Eliza's character was variously described by people who knew her. To the seaman Harry Youlden, she was 'a most profane, artful wicked woman'. But the journalist John Curtis portrayed her sympathetically, believing she suffered from 'aberration of the mind' as a result of her experiences. In 1842 a runaway convict David Bracewell claimed that he had helped to rescue Eliza, adding to the conflicting traditions. Fraser descendants believed that the Greenes eventually moved to Auckland, New Zealand, and that Eliza died in Melbourne in a carriage accident in 1858.br>
As early as 1841 Charlotte Barton included a synthesised account of the events in her book, A Mother's Offering to her Children. The recounting of the tale had negative effects on Aboriginal-settler relations in Australia and the questions surrounding her rescue and its aftermath led to lasting controversy. Descendants of the Aborigines resented the way their ancestors' attempts to help the castaways were misrepresented. In the twentieth century historians re-examined her story. The painter (Sir) Sidney Nolan, novelist Patrick White and composer Peter Sculthorpe based significant works on her legend, a feature film was produced in 1976 and academics began to study the complex mythologies that her legacy had created.br>
http://adb.anu.edu.au/biography/fraser-eliza-anne-12929
Leichhardt at Comet
Leichhardt at Comet

December 28th, 1844

The sandy bed of the creek was entirely dry, and we must have encamped without water after a long and fatiguing ride, had not a heavy thunder-shower supplied us; we caught the rain in our pannikins as it dropped from our extended blankets.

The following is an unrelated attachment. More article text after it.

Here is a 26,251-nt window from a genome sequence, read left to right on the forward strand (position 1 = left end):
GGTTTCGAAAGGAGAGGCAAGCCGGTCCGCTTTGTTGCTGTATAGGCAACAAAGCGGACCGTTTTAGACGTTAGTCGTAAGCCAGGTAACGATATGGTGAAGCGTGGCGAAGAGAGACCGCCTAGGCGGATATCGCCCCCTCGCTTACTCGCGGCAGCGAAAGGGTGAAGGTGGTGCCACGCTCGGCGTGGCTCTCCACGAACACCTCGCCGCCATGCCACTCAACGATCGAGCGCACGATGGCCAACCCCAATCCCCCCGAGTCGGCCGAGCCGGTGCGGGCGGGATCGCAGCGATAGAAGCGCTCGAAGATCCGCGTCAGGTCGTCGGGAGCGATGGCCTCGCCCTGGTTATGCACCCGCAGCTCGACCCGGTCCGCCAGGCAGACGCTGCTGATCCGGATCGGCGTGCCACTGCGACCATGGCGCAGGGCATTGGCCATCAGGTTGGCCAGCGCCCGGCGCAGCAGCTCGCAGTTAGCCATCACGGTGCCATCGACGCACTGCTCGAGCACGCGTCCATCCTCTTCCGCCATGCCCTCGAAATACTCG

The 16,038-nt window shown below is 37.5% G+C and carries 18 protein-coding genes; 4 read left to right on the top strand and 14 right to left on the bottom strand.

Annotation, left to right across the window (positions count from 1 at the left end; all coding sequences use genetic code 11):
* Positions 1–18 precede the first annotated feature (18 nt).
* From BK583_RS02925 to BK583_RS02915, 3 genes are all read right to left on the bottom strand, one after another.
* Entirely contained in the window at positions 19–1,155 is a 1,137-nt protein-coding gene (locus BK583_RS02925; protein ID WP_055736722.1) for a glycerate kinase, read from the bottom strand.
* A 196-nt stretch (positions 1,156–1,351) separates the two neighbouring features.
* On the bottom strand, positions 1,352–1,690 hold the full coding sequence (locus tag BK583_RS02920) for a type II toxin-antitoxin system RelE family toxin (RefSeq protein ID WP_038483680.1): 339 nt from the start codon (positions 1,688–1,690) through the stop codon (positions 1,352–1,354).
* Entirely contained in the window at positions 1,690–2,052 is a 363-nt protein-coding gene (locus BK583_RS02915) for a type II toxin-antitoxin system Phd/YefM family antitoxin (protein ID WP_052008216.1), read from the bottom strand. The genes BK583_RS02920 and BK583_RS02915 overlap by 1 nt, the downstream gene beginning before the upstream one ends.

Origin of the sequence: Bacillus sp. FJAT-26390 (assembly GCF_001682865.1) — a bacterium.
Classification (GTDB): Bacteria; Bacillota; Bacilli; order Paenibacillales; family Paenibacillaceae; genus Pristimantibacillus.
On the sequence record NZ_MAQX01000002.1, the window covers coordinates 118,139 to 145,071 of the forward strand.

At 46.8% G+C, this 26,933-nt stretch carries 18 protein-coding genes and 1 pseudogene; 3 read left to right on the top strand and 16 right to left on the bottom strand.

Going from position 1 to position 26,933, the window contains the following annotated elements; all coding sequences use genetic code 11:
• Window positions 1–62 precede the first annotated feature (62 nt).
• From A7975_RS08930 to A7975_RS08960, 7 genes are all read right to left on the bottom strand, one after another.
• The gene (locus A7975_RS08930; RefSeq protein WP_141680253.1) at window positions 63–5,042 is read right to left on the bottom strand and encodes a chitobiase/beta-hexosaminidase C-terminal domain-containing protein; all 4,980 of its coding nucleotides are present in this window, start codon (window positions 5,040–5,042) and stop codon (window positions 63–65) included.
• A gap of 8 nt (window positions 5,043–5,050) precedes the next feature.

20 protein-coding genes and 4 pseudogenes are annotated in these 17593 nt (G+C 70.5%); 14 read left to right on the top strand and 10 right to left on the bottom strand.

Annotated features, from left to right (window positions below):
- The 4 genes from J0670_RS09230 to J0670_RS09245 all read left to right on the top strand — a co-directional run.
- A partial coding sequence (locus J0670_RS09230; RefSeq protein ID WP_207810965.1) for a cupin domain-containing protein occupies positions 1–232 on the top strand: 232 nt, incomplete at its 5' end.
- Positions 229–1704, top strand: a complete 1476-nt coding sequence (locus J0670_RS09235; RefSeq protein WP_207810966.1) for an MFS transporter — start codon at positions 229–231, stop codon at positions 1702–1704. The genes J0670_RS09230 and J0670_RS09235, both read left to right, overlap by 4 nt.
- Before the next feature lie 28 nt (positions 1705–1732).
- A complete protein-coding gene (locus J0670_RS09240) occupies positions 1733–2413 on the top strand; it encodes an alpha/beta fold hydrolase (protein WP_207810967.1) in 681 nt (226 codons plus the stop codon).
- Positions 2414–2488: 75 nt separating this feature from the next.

The thunderstorm had passed, and the sun had set, when Brown, my blackfellow, suddenly threw back the blanket from under which we sat, and pointed out to me a fine comet in a small clear spot of the western sky. The creek received the appropriate name of “Comet Creek”

January 10th 1845

At the junction of the Comet Creek and the river, I found water-worn fragments of good coal, and large trunks of trees turned into iron stone. I called this river the “Mackenzie” in honour of Sir Evan Mackenzie.

The country was very rich in game. Kangaroos and wallabies are very frequent; several bush turkeys were seen, and the partridge and bronze-winged pigeons are very plentiful.

Leichhardt’s Journal of an Expedition in Australia.
Leichhardt's Camp-Comet
Leichhardt at Comet

December 28th, 1844

The sandy bed of the creek was entirely dry, and we must have encamped without water after a long and fatiguing ride, had not a heavy thunder-shower supplied us; we caught the rain in our pannikins as it dropped from our extended blankets.

The thunderstorm had passed, and the sun had set, when Brown, my blackfellow, suddenly threw back the blanket from under which we sat, and pointed out to me a fine comet in a small clear spot of the western sky. The creek received the appropriate name of “Comet Creek”

January 10th 1845

At the junction of the Comet Creek and the river, I found water-worn fragments of good coal, and large trunks of trees turned into iron stone. I called this river the “Mackenzie” in honour of Sir Evan Mackenzie.

The country was very rich in game. Kangaroos and wallabies are very frequent; several bush turkeys were seen, and the partridge and bronze-winged pigeons are very plentiful.

Leichhardt’s Journal of an Expedition in Australia.